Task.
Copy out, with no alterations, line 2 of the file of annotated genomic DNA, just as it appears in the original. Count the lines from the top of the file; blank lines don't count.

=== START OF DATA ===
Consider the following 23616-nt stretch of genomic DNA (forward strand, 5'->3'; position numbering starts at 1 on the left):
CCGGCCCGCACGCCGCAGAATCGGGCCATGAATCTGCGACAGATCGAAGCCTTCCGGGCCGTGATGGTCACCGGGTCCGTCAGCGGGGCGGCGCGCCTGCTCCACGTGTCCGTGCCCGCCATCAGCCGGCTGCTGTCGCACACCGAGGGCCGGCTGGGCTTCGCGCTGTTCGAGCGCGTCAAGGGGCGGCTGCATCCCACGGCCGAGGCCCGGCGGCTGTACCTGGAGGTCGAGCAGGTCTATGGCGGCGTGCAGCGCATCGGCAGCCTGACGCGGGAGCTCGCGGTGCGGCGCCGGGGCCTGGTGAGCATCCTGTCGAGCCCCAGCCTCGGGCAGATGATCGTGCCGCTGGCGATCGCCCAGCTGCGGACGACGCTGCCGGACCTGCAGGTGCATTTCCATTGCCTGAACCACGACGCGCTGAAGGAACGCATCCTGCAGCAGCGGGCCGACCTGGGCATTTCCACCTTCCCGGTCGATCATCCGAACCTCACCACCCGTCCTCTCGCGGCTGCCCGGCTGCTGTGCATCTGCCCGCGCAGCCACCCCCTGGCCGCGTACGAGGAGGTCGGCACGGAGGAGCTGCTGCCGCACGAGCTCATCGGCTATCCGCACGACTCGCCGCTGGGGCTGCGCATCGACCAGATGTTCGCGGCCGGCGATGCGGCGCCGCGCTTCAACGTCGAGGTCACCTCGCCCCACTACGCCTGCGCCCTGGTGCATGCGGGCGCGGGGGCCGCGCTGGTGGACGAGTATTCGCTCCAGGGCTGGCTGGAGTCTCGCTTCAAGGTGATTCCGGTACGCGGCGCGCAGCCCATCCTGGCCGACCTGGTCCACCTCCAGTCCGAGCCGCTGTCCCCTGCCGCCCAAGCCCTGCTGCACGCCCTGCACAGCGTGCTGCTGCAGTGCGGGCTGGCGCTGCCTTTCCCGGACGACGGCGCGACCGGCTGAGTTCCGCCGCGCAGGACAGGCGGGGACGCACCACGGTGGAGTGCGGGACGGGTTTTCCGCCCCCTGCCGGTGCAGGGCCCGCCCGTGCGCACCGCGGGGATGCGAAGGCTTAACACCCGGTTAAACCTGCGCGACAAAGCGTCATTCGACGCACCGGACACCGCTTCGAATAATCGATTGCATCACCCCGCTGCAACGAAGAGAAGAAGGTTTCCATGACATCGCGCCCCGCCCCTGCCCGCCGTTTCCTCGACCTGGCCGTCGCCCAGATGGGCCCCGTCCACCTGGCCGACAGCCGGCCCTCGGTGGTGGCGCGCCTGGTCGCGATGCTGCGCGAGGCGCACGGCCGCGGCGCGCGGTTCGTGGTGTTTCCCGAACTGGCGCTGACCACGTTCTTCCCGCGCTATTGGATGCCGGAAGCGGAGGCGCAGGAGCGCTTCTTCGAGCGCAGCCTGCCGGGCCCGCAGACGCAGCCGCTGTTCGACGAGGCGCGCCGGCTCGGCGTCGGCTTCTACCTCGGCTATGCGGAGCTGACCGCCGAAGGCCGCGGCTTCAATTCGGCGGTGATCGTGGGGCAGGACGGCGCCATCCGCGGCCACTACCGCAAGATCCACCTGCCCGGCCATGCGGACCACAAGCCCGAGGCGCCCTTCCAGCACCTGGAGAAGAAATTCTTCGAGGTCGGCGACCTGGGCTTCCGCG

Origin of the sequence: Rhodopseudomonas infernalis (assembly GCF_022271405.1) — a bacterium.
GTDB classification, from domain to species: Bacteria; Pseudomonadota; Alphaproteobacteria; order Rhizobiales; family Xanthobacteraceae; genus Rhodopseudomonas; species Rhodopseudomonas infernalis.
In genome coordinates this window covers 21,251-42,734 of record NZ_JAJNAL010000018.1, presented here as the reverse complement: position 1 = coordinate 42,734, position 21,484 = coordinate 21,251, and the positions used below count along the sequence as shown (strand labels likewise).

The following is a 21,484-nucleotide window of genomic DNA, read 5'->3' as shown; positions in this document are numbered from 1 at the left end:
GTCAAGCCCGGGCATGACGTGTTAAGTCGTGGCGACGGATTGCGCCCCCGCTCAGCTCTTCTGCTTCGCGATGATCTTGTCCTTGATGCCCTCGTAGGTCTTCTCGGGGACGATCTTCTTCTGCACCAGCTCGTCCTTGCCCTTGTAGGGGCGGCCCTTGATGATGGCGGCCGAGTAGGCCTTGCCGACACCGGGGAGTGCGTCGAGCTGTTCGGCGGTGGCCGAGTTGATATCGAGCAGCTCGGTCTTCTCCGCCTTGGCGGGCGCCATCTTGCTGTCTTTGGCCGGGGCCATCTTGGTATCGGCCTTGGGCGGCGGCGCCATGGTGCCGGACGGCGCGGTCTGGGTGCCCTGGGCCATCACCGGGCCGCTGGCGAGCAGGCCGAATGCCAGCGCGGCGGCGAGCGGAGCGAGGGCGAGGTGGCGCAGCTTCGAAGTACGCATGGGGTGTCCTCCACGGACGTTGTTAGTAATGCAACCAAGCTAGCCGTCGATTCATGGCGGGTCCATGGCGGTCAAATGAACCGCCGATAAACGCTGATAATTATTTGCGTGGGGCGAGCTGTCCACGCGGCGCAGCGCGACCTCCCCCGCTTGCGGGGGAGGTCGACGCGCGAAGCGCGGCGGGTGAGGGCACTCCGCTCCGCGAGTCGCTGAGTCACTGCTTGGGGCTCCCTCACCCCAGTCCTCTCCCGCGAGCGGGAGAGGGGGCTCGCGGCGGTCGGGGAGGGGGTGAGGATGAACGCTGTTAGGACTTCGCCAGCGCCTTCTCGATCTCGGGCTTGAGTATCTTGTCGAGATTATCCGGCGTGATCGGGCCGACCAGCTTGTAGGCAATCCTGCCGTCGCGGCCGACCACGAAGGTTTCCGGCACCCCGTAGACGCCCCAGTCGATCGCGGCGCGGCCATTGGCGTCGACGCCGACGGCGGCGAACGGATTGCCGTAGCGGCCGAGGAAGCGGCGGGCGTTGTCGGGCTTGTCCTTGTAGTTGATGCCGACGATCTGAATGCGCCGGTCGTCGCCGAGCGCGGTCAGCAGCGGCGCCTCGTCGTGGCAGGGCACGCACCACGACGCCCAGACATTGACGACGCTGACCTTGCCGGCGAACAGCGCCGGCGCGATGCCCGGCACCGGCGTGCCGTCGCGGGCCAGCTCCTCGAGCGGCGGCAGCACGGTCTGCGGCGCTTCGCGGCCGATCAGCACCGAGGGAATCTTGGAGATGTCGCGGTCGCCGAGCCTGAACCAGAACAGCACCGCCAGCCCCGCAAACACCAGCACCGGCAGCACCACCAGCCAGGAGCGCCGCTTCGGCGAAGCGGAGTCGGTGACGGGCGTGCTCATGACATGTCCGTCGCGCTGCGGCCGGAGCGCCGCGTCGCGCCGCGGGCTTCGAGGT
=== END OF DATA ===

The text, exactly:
CCGGCCCGCACGCCGCAGAATCGGGCCATGAATCTGCGACAGATCGAAGCCTTCCGGGCCGTGATGGTCACCGGGTCCGTCAGCGGGGCGGCGCGCCTGCTCCACGTGTCCGTGCCCGCCATCAGCCGGCTGCTGTCGCACACCGAGGGCCGGCTGGGCTTCGCGCTGTTCGAGCGCGTCAAGGGGCGGCTGCATCCCACGGCCGAGGCCCGGCGGCTGTACCTGGAGGTCGAGCAGGTCTATGGCGGCGTGCAGCGCATCGGCAGCCTGACGCGGGAGCTCGCGGTGCGGCGCCGGGGCCTGGTGAGCATCCTGTCGAGCCCCAGCCTCGGGCAGATGATCGTGCCGCTGGCGATCGCCCAGCTGCGGACGACGCTGCCGGACCTGCAGGTGCATTTCCATTGCCTGAACCACGACGCGCTGAAGGAACGCATCCTGCAGCAGCGGGCCGACCTGGGCATTTCCACCTTCCCGGTCGATCATCCGAACCTCACCACCCGTCCTCTCGCGGCTGCCCGGCTGCTGTGCATCTGCCCGCGCAGCCACCCCCTGGCCGCGTACGAGGAGGTCGGCACGGAGGAGCTGCTGCCGCACGAGCTCATCGGCTATCCGCACGACTCGCCGCTGGGGCTGCGCATCGACCAGATGTTCGCGGCCGGCGATGCGGCGCCGCGCTTCAACGTCGAGGTCACCTCGCCCCACTACGCCTGCGCCCTGGTGCATGCGGGCGCGGGGGCCGCGCTGGTGGACGAGTATTCGCTCCAGGGCTGGCTGGAGTCTCGCTTCAAGGTGATTCCGGTACGCGGCGCGCAGCCCATCCTGGCCGACCTGGTCCACCTCCAGTCCGAGCCGCTGTCCCCTGCCGCCCAAGCCCTGCTGCACGCCCTGCACAGCGTGCTGCTGCAGTGCGGGCTGGCGCTGCCTTTCCCGGACGACGGCGCGACCGGCTGAGTTCCGCCGCGCAGGACAGGCGGGGACGCACCACGGTGGAGTGCGGGACGGGTTTTCCGCCCCCTGCCGGTGCAGGGCCCGCCCGTGCGCACCGCGGGGATGCGAAGGCTTAACACCCGGTTAAACCTGCGCGACAAAGCGTCATTCGACGCACCGGACACCGCTTCGAATAATCGATTGCATCACCCCGCTGCAACGAAGAGAAGAAGGTTTCCATGACATCGCGCCCCGCCCCTGCCCGCCGTTTCCTCGACCTGGCCGTCGCCCAGATGGGCCCCGTCCACCTGGCCGACAGCCGGCCCTCGGTGGTGGCGCGCCTGGTCGCGATGCTGCGCGAGGCGCACGGCCGCGGCGCGCGGTTCGTGGTGTTTCCCGAACTGGCGCTGACCACGTTCTTCCCGCGCTATTGGATGCCGGAAGCGGAGGCGCAGGAGCGCTTCTTCGAGCGCAGCCTGCCGGGCCCGCAGACGCAGCCGCTGTTCGACGAGGCGCGCCGGCTCGGCGTCGGCTTCTACCTCGGCTATGCGGAGCTGACCGCCGAAGGCCGCGGCTTCAATTCGGCGGTGATCGTGGGGCAGGACGGCGCCATCCGCGGCCACTACCGCAAGATCCACCTGCCCGGCCATGCGGACCACAAGCCCGAGGCGCCCTTCCAGCACCTGGAGAAGAAATTCTTCGAGGTCGGCGACCTGGGCTTCCGCG